In SCOPE/Hustler, nearly all input and output from user programs was done through local files. A local file could reside on a disk drive, a tape drive, or an interactive terminal.
Local filenames could be 1-7 alphanumeric characters long; the first character had to be alphabetic. Famed CDC systems programmer G. R. Mansfield wrote a brilliant segment of CPU assembly language, about 12 instructions long, that tested a 60-bit word to see whether it contained a valid local filename. Operating system convention required local filenames to be left-justified and zero-filled. Mansfield's code depended heavily upon the Display Code character set.
Local filenames were unique only within a job; there could be many jobs with identically-named files that were completely unrelated. In fact, it was difficult for jobs to share files; see Permanent Files.
User programs maintained data structures (named File Environment Tables FETs) through which they issued I/O requests to the OS. Unlike most modern OSs, SCOPE/Hustler programs did not pass a file handle to the OS to specify a file. Instead, programs passed a pointer to a FET, the first word of which contained the filename. For each I/O request, the OS had to look up the file by name to find the proper internal data structure. This sounds inefficient, but remember that a filename fit into a single CPU word. A memory-resident table called the File Name Table (FNT) contained entries for all the open files for all jobs currently in memory. Since a job could have at most 63 files open, and since there could be at most 7 (later, 15) jobs in memory at once, there were only a few hundred table entries to be scanned for each request. Furthermore, the OS maintained a field in the user's FET indicating the last known location of that file's entry in the FNT. When an I/O request was processed, the OS conducted a circular search of the table, starting at that location. The reason that the file's entry might have moved is that the job may have been swapped out and back in since that last I/O on that file. When a job was swapped out, its entries in the FNT were also swapped out. When the job was swapped back in, its file entries were copied back into the FNT, into whatever slots happened to be free.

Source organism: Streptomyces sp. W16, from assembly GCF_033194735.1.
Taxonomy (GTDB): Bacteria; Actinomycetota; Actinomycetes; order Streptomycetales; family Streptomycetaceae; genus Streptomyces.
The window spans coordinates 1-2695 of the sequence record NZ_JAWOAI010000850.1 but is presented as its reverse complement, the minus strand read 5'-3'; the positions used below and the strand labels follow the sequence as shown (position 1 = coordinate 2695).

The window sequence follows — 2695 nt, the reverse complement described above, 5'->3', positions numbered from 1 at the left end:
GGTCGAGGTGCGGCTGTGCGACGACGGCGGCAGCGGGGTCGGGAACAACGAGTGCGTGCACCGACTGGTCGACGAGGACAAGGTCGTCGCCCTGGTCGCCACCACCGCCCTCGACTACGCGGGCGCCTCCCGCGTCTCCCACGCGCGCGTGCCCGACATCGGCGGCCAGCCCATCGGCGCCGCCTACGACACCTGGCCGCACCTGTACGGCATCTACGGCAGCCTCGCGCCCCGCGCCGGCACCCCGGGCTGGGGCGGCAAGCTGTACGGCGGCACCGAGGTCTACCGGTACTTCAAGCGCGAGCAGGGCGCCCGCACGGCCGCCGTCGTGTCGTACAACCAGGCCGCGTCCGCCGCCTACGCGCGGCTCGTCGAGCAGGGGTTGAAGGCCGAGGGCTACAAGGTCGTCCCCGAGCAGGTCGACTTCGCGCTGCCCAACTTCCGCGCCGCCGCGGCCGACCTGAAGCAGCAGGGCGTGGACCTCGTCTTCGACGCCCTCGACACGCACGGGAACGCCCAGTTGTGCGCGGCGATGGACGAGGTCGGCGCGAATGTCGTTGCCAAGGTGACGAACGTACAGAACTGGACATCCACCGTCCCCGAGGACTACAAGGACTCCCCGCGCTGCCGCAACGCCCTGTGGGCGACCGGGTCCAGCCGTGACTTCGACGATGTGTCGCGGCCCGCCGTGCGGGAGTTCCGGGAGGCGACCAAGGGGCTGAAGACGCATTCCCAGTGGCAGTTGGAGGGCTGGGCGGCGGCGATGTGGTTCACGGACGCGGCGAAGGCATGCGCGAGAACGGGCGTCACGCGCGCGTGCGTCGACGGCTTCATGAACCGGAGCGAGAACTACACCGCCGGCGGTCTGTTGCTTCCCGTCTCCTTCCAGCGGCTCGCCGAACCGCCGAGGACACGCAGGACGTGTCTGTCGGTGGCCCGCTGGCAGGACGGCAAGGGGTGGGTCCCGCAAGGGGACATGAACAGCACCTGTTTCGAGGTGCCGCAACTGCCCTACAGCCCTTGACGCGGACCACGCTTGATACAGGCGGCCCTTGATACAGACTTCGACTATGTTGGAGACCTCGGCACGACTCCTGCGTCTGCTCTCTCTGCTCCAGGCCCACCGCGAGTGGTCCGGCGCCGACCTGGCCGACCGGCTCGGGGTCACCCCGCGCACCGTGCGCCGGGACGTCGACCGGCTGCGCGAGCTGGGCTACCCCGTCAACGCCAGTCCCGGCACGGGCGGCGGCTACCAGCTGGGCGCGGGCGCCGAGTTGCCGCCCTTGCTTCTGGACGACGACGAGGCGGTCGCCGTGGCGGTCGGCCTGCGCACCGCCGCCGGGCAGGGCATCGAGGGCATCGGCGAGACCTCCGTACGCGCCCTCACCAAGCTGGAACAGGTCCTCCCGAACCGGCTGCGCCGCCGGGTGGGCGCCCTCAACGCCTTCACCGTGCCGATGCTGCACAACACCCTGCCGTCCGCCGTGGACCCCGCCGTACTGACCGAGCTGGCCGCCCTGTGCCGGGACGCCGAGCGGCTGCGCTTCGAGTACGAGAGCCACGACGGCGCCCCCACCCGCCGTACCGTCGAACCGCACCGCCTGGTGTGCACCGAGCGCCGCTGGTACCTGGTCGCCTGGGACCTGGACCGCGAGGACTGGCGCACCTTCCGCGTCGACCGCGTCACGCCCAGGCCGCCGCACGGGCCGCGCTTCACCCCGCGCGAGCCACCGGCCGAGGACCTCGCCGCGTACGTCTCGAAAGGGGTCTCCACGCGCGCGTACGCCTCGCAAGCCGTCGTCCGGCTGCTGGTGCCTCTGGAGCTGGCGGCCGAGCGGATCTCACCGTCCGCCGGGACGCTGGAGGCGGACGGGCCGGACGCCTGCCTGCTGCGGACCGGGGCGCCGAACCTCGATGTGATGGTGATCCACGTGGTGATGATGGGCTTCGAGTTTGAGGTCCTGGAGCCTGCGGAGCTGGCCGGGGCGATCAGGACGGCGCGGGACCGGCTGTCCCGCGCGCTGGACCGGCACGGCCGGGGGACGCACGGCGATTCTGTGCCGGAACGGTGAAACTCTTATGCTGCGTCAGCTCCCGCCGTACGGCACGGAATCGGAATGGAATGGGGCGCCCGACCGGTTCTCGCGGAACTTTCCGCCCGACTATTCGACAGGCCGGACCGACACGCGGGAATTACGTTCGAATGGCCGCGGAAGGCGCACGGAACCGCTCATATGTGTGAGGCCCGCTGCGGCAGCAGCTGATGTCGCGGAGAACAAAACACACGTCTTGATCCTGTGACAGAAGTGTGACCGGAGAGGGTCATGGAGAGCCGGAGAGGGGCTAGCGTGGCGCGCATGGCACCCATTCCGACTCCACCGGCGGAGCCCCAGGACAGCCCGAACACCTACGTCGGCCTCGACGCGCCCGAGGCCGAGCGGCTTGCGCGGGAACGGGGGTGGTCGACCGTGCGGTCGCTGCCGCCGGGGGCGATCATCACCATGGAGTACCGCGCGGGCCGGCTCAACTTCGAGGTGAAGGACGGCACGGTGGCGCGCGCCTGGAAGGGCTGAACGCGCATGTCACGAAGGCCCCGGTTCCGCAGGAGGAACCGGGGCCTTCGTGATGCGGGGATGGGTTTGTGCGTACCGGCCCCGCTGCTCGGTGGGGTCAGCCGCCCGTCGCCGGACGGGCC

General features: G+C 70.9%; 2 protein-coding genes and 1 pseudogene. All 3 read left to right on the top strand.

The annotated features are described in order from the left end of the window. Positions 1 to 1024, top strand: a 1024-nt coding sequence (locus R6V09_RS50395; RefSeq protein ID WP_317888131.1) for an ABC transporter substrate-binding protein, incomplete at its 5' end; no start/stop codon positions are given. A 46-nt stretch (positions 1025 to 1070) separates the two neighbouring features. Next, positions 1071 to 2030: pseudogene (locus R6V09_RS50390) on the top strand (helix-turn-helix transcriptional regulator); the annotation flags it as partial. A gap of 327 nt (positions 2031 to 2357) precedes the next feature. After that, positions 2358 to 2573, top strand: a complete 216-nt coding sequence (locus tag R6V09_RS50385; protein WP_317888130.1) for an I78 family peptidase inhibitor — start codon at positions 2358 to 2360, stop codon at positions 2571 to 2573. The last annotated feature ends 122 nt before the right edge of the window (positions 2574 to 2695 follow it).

Most I/O was, of course, to disk files. This included I/O nominally from a card reader or to a card punch or printer. In SCOPE/Hustler, only the OS could actually do I/O to these devices. When a card deck was read in, the OS created a disk file containing the contents of the cards. When the resulting user job ran, this file was a local file named INPUT.
Printer output was written to a file named OUTPUT, which was printed at job termination. Similarly, the file PUNCH, if it existed, was sent to the card punch. (I can't remember whether these were hard-wired magic filenames, or whether these files had a special “disposition”.) Other files could be printed or punched by giving them a print or punch “disposition”, usually via the DISPOSE control statement.
A local file could be created and associated with a reel of tape on a tape drive via the REQUEST statement.